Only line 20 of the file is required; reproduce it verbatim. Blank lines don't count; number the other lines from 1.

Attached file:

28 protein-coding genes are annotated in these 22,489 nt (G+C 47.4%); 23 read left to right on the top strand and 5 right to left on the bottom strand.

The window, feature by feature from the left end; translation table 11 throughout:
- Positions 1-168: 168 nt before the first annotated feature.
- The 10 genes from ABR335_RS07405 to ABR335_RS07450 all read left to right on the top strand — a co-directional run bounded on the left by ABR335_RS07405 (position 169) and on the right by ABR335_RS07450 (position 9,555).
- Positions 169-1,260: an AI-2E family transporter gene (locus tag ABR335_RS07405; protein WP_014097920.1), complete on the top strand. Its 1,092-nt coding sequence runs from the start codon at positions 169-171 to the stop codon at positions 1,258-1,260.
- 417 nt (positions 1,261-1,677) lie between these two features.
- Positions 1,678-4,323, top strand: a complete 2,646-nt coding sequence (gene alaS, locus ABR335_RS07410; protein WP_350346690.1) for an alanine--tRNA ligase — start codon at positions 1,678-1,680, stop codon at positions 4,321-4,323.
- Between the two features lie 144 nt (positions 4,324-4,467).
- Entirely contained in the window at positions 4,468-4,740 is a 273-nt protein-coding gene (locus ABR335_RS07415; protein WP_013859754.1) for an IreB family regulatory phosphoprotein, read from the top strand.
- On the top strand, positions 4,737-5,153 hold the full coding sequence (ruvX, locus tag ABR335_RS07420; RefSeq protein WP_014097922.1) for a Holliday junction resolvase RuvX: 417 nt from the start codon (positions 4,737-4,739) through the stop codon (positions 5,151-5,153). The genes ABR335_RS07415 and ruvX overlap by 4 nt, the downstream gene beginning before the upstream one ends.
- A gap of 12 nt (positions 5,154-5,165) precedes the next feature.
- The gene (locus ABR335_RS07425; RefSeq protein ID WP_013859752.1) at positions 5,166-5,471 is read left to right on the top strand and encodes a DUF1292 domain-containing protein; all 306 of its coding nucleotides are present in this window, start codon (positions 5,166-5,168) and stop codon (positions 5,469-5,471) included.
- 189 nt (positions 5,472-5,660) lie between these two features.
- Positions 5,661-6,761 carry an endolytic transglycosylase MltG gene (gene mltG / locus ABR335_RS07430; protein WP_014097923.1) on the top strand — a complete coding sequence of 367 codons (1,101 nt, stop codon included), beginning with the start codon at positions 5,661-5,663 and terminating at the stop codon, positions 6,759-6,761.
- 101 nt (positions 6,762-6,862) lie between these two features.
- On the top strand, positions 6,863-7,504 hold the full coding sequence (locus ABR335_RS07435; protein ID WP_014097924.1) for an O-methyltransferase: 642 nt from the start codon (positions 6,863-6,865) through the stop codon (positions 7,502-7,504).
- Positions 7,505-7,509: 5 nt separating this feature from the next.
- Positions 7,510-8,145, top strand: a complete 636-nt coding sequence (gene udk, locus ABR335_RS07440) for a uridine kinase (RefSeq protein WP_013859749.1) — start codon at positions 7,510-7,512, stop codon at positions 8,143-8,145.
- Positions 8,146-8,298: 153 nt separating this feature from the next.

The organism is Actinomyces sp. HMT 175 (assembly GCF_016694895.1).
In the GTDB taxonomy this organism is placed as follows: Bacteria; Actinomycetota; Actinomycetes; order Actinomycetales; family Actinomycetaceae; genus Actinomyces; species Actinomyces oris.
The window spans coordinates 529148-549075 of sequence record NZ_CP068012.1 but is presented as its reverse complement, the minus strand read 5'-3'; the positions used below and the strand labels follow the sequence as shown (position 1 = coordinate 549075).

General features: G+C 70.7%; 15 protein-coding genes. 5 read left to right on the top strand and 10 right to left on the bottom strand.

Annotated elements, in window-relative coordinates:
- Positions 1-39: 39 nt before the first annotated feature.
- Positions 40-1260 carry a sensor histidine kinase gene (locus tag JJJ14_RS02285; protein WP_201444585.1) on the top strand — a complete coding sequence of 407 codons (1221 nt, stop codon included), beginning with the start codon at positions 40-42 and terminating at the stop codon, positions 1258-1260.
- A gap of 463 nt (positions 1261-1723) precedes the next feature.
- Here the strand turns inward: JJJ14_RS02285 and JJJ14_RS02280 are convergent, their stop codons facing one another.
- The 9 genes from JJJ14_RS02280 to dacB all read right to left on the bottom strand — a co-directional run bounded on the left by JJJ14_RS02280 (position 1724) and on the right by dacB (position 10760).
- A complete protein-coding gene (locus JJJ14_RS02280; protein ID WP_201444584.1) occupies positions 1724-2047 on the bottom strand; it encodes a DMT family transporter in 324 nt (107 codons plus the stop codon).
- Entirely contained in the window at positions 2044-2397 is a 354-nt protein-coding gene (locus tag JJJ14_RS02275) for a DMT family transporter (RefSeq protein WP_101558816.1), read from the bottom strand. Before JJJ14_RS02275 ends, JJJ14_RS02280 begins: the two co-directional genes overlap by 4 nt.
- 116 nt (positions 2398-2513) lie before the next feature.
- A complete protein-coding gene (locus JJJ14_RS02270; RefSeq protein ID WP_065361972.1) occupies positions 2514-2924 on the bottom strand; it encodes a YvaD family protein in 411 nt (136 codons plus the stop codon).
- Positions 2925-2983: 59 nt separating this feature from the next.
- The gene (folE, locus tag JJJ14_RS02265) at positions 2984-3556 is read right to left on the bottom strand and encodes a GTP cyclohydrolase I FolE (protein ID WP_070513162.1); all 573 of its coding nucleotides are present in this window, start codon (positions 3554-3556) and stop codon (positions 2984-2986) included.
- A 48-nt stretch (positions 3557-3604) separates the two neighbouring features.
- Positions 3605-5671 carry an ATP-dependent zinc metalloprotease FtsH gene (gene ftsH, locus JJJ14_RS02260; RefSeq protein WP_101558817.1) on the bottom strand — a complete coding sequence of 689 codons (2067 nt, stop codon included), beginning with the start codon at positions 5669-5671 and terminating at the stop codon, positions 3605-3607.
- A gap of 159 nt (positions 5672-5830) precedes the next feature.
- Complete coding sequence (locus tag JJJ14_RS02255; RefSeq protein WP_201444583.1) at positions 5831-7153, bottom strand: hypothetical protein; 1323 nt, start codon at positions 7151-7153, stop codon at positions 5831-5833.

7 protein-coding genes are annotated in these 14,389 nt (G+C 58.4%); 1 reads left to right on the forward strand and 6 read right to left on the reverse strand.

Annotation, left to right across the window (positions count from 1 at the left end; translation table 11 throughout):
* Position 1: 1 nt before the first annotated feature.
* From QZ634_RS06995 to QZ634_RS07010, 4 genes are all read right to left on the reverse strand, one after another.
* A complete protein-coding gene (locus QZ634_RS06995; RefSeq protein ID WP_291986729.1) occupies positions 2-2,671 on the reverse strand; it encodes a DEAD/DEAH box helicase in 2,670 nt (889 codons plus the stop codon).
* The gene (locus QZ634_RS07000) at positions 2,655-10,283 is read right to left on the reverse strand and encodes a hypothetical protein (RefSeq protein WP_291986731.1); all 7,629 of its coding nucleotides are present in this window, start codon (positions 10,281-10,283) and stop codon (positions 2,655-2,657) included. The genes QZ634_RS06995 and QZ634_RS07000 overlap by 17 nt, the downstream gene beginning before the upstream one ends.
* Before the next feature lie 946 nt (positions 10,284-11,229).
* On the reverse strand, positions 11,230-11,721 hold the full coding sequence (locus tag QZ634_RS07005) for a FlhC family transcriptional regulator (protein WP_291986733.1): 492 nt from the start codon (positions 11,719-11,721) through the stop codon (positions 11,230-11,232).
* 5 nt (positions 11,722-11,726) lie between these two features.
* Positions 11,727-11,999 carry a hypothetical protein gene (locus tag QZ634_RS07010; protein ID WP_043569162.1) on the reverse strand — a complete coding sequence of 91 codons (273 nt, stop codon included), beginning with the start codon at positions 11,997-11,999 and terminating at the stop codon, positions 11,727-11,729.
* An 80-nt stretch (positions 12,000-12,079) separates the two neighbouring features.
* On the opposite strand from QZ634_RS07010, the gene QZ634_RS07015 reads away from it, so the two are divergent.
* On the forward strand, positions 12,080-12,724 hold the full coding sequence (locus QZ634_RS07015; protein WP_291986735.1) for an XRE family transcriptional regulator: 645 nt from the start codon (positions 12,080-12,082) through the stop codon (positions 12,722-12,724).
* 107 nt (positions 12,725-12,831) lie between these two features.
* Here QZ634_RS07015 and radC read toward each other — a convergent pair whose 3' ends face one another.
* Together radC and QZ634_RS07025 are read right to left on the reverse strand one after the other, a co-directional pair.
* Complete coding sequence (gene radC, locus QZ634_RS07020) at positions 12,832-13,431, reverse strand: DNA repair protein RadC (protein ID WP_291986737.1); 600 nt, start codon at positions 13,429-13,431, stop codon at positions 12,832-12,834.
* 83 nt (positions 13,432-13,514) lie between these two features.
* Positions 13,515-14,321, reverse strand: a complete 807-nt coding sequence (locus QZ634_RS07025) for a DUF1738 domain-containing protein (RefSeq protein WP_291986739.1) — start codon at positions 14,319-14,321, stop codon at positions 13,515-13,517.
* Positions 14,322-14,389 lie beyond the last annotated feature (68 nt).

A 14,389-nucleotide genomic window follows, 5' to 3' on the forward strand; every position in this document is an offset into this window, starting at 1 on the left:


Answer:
The organism is Actinomyces sp. HMT 175 (assembly GCF_016694895.1).